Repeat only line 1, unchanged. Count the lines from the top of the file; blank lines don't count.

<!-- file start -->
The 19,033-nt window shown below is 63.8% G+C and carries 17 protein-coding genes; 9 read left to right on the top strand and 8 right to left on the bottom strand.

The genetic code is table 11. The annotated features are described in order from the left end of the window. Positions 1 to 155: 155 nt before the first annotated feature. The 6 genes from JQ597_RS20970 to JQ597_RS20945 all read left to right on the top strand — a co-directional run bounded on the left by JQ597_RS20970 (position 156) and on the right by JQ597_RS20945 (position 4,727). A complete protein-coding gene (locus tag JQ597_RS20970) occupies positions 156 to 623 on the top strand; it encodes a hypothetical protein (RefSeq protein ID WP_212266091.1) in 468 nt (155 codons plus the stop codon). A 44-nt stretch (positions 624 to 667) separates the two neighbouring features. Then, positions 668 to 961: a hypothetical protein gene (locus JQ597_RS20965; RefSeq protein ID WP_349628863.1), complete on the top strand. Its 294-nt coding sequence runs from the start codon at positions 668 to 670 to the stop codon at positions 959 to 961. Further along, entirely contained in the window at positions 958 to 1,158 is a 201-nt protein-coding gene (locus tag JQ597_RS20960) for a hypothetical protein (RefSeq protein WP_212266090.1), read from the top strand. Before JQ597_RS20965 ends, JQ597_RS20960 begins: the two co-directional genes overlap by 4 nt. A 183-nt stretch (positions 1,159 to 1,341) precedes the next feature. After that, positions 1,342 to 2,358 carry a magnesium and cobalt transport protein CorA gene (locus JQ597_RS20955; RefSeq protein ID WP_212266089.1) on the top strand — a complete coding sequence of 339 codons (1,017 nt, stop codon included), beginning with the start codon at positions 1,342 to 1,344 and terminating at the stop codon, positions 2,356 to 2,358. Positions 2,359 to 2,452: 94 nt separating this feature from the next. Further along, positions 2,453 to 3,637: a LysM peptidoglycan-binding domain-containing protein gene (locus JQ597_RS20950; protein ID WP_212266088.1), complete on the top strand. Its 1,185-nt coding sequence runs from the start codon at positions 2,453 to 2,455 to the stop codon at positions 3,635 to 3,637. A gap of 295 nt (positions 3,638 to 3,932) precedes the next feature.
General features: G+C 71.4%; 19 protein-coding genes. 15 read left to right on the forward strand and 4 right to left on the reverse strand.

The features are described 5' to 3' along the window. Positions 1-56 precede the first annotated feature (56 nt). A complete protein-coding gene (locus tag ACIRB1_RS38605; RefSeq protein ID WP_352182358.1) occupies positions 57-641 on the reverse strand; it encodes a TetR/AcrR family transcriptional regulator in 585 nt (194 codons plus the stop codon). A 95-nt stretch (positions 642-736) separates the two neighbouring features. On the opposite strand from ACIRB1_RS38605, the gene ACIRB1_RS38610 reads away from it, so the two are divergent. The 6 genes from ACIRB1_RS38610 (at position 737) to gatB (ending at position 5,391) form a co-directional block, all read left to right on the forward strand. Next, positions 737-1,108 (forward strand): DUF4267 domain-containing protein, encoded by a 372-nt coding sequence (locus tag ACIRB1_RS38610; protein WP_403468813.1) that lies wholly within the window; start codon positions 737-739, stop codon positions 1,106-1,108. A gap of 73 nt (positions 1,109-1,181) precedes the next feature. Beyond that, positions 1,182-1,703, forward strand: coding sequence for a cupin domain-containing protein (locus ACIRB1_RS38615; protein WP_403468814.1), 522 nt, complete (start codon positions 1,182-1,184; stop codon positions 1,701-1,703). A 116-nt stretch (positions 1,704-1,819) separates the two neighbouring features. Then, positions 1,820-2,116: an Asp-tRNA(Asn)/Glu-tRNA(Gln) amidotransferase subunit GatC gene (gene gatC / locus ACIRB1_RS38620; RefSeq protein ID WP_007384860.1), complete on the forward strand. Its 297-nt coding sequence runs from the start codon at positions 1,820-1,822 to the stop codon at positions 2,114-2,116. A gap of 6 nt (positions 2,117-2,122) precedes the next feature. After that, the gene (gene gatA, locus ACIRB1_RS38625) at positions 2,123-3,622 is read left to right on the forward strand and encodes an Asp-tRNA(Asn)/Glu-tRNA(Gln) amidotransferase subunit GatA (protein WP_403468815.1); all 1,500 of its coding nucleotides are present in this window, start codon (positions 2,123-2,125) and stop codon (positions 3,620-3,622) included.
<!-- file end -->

The 19,033-nt window shown below is 63.8% G+C and carries 17 protein-coding genes; 9 read left to right on the top strand and 8 right to left on the bottom strand.